Still in the second chapter of Bruges-la-Morte, Hugues Viane goes into the Church of Our Lady, (in Flemish Vrouwkerk, in French Notre-Dame), where he spends some time thinking about death (what else?) and gazing in quiet despair at the tombs of Charles le Téméraire (1433-1477) and his daughter Marie de Bourgogne (1457–1482).
He emerges from the church feeling more despondent than ever and is about to return home, as he usually does, but on this particular evening something extraordinary happens. He sees a young woman who looks exactly like his dead wife. He follows her at a distance through a maze of narrow, winding streets, astounded at the resemblance, until she finally disappears.
Location of the Church of Our Lady on OpenStreetMap
Everyone agrees that the steeple of the Church of Our Lady is the tallest structure in Brugge, but different websites give different numbers for the exact height. Emporis, which as far as I know is very reliable, lists it as 116 meters. The second highest is the Belfort van Brugge with 88 meters and the third is the Sint-Salvator Cathedral with 80 meters.
Chapter Three: La Grand’Place = Markt
By the time we reach the eleventh chapter of Bruges-la-Morte, Hugues Viane has become increasingly disillusioned about Jane. She doesn’t look so much like his dead wife, after all, and he suspects that she has been consorting with other men in the jolly little house that he is paying for.
He again spends his evenings and nights walking alone through the city, stopping to go into St. Salvator's Cathedral and walk among the tombstones and copper plates which are strewn throughout the basilica, so he feels he is walking in death.
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Location of St. Salvator’s Cathedral on Google Maps
Chapter Eleven: Oud Sint Jan
Favorite thing: Bruge was a centre of pilgrimage throught the Middle Ages as people used to see the `Holy Blood`. Unknown to many the church of the Holy Blood still allows pilgrims to pray in front of and even touch the Holy Blood. Just watch for the posters on the door. Even visitors coming in whilst we were touching it thought that it was an ordinary service, and not one of the most moving experiences of a lifetime. They do not know what an opportunity they missed to be part of living history.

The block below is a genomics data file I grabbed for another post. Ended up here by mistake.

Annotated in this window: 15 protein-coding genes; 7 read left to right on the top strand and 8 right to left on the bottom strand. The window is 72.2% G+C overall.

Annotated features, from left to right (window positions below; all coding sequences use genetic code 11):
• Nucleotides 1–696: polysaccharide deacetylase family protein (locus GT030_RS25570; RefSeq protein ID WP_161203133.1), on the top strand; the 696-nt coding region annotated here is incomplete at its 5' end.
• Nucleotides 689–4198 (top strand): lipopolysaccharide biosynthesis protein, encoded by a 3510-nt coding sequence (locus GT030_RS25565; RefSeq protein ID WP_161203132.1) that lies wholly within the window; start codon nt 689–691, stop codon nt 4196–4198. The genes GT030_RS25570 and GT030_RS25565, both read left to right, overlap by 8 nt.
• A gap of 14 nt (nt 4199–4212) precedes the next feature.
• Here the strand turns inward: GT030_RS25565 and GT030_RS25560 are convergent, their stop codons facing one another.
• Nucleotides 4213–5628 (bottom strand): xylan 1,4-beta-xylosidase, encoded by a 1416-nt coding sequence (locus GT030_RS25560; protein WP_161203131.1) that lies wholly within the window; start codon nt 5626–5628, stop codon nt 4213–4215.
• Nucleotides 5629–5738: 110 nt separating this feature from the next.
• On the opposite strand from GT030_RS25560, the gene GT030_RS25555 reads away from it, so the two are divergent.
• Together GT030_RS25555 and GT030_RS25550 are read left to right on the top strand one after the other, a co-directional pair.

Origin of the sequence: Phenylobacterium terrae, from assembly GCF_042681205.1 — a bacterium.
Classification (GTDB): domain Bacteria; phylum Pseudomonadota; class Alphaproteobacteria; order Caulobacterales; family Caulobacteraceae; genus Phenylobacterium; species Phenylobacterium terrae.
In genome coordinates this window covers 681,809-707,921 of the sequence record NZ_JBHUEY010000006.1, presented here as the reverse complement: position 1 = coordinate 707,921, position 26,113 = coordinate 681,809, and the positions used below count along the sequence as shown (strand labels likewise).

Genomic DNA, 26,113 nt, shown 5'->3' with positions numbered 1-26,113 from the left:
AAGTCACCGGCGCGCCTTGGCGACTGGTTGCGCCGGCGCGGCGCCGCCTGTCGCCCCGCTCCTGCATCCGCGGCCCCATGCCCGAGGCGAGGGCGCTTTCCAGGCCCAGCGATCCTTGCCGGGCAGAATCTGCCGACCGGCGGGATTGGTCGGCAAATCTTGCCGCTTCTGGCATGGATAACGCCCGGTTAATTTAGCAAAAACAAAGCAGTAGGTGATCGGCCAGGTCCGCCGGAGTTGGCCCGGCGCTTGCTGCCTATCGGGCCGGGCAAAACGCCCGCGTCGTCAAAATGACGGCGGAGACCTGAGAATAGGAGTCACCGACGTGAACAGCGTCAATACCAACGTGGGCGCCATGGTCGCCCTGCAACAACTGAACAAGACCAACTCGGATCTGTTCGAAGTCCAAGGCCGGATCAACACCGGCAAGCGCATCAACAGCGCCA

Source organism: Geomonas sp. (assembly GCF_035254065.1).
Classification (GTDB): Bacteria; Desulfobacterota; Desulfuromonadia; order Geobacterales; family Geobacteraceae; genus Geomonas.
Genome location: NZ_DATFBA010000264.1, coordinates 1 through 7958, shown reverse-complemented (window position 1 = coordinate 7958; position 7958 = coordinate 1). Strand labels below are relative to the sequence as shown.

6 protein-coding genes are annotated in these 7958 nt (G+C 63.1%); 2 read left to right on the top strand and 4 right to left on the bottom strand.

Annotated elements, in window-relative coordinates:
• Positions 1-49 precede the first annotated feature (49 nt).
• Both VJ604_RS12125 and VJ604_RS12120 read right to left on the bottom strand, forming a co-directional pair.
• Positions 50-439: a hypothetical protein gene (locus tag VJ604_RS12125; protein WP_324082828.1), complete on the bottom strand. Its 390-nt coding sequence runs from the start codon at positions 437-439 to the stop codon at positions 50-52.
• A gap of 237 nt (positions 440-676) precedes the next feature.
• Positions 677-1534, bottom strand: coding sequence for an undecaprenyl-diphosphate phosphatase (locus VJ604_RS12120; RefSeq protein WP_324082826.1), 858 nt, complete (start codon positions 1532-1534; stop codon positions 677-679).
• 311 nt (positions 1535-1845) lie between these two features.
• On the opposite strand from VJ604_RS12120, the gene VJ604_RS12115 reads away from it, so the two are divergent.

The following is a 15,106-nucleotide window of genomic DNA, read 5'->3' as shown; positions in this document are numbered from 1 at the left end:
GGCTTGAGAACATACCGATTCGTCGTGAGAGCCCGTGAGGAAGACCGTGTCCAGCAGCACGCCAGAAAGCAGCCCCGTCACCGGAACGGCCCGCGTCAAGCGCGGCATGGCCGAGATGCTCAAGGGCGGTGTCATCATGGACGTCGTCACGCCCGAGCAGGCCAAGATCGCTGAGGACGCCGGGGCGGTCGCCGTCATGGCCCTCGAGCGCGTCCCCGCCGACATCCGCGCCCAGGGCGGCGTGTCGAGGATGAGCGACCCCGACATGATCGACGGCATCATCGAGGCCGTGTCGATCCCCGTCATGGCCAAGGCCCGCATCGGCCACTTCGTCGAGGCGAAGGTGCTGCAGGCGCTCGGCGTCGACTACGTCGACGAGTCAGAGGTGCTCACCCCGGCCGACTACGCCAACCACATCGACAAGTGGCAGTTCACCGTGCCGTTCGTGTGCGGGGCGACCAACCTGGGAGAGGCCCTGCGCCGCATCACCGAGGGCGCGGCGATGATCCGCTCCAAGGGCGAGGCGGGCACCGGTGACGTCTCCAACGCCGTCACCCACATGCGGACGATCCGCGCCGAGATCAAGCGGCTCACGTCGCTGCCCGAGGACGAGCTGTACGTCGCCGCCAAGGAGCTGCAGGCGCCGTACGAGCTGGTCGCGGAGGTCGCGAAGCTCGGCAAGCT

This is the inside view of the Basilica. Admission fees must be paid to see the musium next to the upper chapel. However, I visited, the upper chapel which is free ofcourse?
This section was said to have received a Neo-Gothic facelift in the 19th century, and it accomodates the relics of the Holy Blood which are worshiped every Friday. Legends has it that Count Diederik of Alsace was given a few drops of Jesus Christs Holy Blood during the crusade in Jerusalem as he was returning to Flanders.
Every year, the Holy Blood Procession takes place in honour of the Holy Blood.
Favorite thing: The pics shows the entrance to the Basilica of the Holy Blood. The door to the left lead down to the 12th century Romanesques lower church whereas the right-hand door leads to the upper chapel dating back from the 15th century and restored in a Neo-Gothic style in the 19th century.
I'm not a believer so to me it was just another tourist attraction, for many people, however, it is a very important pace to visit.
The tiny perfum bottle which was made in Constantinople (nowadays Istanbul) contains the blood of Jesus, which arrived to Brugge in 13th century.
Besides the Holy Blood the chapel itself is very impressive and definitely worth a visit. The entrance is freem unless you want to get closer to the presious treasure.
One of the main squares in Brugge. In this square are the Provosts House, the Town Hall, the Basilica Of The Holy Blood and the Palace of Justice. All of these buildings are truly splendid and The Gothic Room within The Town Hall is one of the finest period rooms in Europe.
There is a street leading out of Burg called Blinde Ezelstraat, which means Blind Donkey Street, one of my favourite street names in the whole of europe!
This is in one corner of Burg and is a chapel containing (it is said) a relic of the blood of christ, brought back by a crusader.
Queues form to see the relic itself, and the Basilica closes for lunch, as it did when we visited, just as we got to the front of the queue :-(
Favorite thing: Walk around this beautifull town, and mayby take a ride in one of the canal boats. If you're interested in how the European Union works and you maybe want to be a bureaucrat you can apply for the College of Europe. You should also visit the big church in Brugge. I was told that is was the tallest brick church in the world. The town hall is also nice, but the restaurants around the central square has lousy service (this aplies to the whole of Belgium really). Nice icecream, though.
13e - 15e century
the tower is 122 meter high
The church has e very rich art collection : Madonna with child : one of the master pieces of Michelangelo.
Favorite thing: Take a walk through the streets. See my travelogue on the Streets of Brugge.
Take a ride on bike, you can hire them everywhere,it's the best way to see everything around this tiny, medieval and beautiful town!
Just hope it doesn't rain!
Wander aimlessly and enjoy the architecture and the peace in this city.
Fondest memory: Sitting around and not being deluged by mobs of tourists.